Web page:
Austin J Public Health Epidemiol. 2017; 4(1): 1053.
Marginalization and Its Association with Dental Caries among 5-12 Years Old Slum Children in Central India
Singh A¹*, Raushan SK² and Purohit BM³
¹Department of Dentistry, All India Institute of Medical Sciences (AIIMS), India
²Medical Student, All India Institute of Medical Sciences (AIIMS), India
³Department of Public Health Dentistry, People’s College of Dental Sciences, India
*Corresponding author: Singh A, Department of Dentistry, All India Institute of Medical Sciences (AIIMS), Bhopal, India
Received: November 03, 2016; Accepted: January 25, 2017; Published: January 31, 2017
Objective: The aim of the study was to assess dental caries and associated risk factors among 5-12 year old slum dwelling children in Bhopal City, Central India.
Methods: A total of 311 children were there in the 5-12 year old age group and all were examined. Information on demographic characteristics of participants along with parent’s literacy status, annual family income, oral health behaviors and visits to health personnel for dental needs were collected. Data was collected on dental caries of primary dentition (dmft) and permanent dentition (DMFT) using modified WHO criteria (1997). Linear and logistic regression analysis was performed to determine the factors associated with dmft/DMFT status. Odds ratio was calculated for all variables with 95% confidence intervals.
Results: Ninety three (26.7%) and sixty (19.3%) children were having one or more decayed teeth (dt/DT) in primary and permanent dentition respectively. Mean dmft/DMFT scores were 0.69 ± 1.42 and 0.35 ± 0.90 in the primary and permanent dentition respectively. Variables in the dmft/DMFT model explained only 18.3% and 8% of the variance in the primary and permanent dentition.
Conclusion: The study reveals exceptionally low dental care utilization and dental caries levels among slum dwelling children. Addressing marginalization will require a responsive and a caring workforce on the part of health authorities and government.
Keywords: Caries risk; Childhood caries; Disadvantaged children; Urban slum
Marginalization is the social process of becoming or being made marginal. Marginalized refers to being separated from the rest of the society, forced to occupy the edges and not to be at the centre of things . Marginalized people experience a complex economic situations, social disadvantages, health problems as well as stigma . Social exclusion narrates a process by which certain groups are thoroughly disadvantaged because they are discriminated against on the basis of their ethnicity, race, religion, caste or where they live.
Society and culture are linked to behavioral patterns or lifestyles . Therefore, there is a need to explore the influence of social factors on health. One of the measures of social differentiation is socioeconomic status. Another important way of distinguishing people is by their area of residence. Slum inhabitants are one such marginalized and socially excluded community based on the type of residence.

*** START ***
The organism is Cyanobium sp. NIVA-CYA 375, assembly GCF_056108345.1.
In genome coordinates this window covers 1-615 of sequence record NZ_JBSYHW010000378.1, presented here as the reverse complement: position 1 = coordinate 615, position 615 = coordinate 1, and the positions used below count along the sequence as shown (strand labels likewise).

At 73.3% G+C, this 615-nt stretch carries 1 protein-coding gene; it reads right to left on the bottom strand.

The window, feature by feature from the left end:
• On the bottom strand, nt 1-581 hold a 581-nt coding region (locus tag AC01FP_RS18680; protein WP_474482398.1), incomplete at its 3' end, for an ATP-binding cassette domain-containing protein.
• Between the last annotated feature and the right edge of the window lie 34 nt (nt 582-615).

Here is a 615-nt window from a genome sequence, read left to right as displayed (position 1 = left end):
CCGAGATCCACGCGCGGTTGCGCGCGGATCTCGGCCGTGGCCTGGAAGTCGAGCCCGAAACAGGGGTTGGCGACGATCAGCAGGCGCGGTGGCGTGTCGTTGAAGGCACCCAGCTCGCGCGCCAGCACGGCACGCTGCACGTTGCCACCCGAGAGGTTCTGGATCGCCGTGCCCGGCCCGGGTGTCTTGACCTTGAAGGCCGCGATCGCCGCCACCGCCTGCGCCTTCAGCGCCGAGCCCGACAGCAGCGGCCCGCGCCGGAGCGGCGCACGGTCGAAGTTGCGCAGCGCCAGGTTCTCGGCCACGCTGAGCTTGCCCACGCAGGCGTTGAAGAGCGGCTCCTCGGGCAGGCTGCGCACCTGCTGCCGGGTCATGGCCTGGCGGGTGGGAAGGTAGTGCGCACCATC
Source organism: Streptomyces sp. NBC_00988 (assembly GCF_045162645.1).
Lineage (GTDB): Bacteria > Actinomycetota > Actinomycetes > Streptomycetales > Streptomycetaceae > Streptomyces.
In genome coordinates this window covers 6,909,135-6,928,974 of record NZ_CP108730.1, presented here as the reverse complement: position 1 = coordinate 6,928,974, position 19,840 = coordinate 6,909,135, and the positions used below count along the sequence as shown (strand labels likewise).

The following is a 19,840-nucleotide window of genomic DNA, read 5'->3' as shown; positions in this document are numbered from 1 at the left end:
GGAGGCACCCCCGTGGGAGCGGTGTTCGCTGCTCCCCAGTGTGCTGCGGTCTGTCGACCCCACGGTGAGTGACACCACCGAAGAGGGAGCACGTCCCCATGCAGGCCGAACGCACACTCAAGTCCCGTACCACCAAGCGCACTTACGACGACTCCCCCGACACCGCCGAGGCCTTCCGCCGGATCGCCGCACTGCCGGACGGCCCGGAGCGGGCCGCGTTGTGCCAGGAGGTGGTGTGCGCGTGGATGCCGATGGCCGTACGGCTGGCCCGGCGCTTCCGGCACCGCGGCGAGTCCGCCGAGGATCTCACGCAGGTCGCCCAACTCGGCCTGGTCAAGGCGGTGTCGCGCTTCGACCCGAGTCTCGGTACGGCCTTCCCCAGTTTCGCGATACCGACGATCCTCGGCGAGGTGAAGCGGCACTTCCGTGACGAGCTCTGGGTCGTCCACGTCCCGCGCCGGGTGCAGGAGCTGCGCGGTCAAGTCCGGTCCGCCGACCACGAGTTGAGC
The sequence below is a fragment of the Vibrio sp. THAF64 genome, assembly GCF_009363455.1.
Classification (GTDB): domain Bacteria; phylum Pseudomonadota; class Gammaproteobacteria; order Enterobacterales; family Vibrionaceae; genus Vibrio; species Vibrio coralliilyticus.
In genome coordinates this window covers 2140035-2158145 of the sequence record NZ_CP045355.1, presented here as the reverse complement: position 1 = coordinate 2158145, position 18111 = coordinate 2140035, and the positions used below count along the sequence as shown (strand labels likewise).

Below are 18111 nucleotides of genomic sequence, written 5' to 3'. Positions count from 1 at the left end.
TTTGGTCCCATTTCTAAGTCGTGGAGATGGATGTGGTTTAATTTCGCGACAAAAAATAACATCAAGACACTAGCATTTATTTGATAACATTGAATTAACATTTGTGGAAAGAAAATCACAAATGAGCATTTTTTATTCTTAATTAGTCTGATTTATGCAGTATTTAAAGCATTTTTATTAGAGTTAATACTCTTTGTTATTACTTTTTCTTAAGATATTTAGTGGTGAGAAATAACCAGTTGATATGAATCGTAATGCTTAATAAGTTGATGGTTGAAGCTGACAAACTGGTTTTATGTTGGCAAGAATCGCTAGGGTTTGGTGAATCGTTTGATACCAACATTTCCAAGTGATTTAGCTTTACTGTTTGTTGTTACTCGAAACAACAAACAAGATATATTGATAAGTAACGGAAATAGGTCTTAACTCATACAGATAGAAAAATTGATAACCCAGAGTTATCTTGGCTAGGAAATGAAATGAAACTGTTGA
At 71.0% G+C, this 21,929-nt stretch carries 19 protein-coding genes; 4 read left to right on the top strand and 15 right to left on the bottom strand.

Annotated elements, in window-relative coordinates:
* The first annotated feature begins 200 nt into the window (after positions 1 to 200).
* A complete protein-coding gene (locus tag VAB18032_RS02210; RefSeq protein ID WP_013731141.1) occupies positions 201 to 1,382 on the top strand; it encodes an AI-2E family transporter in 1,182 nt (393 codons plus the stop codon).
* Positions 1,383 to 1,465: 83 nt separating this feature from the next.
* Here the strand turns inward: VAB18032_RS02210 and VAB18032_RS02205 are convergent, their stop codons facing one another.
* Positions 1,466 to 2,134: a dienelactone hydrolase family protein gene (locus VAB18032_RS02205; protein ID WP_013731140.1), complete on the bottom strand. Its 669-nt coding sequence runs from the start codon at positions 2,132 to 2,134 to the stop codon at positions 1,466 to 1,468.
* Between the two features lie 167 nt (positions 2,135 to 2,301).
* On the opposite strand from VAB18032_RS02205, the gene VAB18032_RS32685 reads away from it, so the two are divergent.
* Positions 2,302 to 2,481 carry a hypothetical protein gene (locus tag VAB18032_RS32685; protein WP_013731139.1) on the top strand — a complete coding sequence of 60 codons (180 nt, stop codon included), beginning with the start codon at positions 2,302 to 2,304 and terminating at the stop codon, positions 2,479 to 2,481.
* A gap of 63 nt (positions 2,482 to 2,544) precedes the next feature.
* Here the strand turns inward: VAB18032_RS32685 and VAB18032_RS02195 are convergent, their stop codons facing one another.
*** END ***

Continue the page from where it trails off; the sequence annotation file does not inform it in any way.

United Nations Human Settlement Program (UN-HABITAT) defines slum as residential areas that are physically and socially deteriorated and in which satisfactory family life is impossible. They lack durable housing of permanent nature, sufficient living space, access to safe water, inadequate sanitation in form of toilets and insecure tenure. According to UN the rise in urban populations and the number of slum dwellers is rising. One billion people worldwide live in slums and the figure will likely grow to 2 billion by 2030 . Populations report estimated urban slum population in India as approximately 70 million by mid 2011 . Even more disturbing is a truth that urban poverty is underestimated as many of the urban poor live in undocumented squatter colonies and pavements.
In India children comprise 40% of a rapidly growing population. Approximately, 26.3% of the urban population resides in urban slums.5 Squalor, lack of clean drinking water, unhygienic sanitary environment, crowding and garbage disposal pose series of threats to the health of slum dwellers children in particular, as they spend most of their time around the unhygienic environment. Infant mortality rates are twice as high in slums as the national rural average. Nutritional problems like Protein Energy Malnutrition (PEM), anemia and vitamin A deficiency continue to plague a large proportion of Indian children. The nutritional status of slum children is worst amongst all urban groups and is even poorer than the rural average. On average, slum children are more nutritionally wasted than other children. Lack of education and information further aggravates the situation as residents depend on unreliable sources for prevention and cure .